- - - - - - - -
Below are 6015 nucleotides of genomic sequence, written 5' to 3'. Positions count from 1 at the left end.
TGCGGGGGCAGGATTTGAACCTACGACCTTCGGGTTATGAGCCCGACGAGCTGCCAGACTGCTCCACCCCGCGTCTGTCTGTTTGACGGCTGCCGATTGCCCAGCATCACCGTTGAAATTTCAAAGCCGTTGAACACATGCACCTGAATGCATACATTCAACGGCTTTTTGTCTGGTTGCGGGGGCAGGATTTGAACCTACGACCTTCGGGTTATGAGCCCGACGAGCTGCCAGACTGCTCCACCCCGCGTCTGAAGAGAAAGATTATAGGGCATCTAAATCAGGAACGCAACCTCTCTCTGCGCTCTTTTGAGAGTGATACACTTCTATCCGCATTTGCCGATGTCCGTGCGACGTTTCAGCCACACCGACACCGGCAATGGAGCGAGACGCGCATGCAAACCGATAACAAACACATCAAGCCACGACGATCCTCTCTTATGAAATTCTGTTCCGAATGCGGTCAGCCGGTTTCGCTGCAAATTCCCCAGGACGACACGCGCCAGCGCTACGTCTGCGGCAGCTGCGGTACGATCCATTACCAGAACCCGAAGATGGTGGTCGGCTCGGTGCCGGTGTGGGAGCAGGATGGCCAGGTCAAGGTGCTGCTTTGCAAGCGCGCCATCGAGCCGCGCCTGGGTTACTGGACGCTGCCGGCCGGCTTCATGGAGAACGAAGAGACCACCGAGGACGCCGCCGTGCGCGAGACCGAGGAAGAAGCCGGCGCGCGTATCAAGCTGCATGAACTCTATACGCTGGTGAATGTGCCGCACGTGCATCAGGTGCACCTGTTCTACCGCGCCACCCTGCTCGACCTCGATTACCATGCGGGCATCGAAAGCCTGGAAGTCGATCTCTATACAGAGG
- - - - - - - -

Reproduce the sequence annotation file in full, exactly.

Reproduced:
Below are 6015 nucleotides of genomic sequence, written 5' to 3'. Positions count from 1 at the left end.
TGCGGGGGCAGGATTTGAACCTACGACCTTCGGGTTATGAGCCCGACGAGCTGCCAGACTGCTCCACCCCGCGTCTGTCTGTTTGACGGCTGCCGATTGCCCAGCATCACCGTTGAAATTTCAAAGCCGTTGAACACATGCACCTGAATGCATACATTCAACGGCTTTTTGTCTGGTTGCGGGGGCAGGATTTGAACCTACGACCTTCGGGTTATGAGCCCGACGAGCTGCCAGACTGCTCCACCCCGCGTCTGAAGAGAAAGATTATAGGGCATCTAAATCAGGAACGCAACCTCTCTCTGCGCTCTTTTGAGAGTGATACACTTCTATCCGCATTTGCCGATGTCCGTGCGACGTTTCAGCCACACCGACACCGGCAATGGAGCGAGACGCGCATGCAAACCGATAACAAACACATCAAGCCACGACGATCCTCTCTTATGAAATTCTGTTCCGAATGCGGTCAGCCGGTTTCGCTGCAAATTCCCCAGGACGACACGCGCCAGCGCTACGTCTGCGGCAGCTGCGGTACGATCCATTACCAGAACCCGAAGATGGTGGTCGGCTCGGTGCCGGTGTGGGAGCAGGATGGCCAGGTCAAGGTGCTGCTTTGCAAGCGCGCCATCGAGCCGCGCCTGGGTTACTGGACGCTGCCGGCCGGCTTCATGGAGAACGAAGAGACCACCGAGGACGCCGCCGTGCGCGAGACCGAGGAAGAAGCCGGCGCGCGTATCAAGCTGCATGAACTCTATACGCTGGTGAATGTGCCGCACGTGCATCAGGTGCACCTGTTCTACCGCGCCACCCTGCTCGACCTCGATTACCATGCGGGCATCGAAAGCCTGGAAGTCGATCTCTATACAGAGG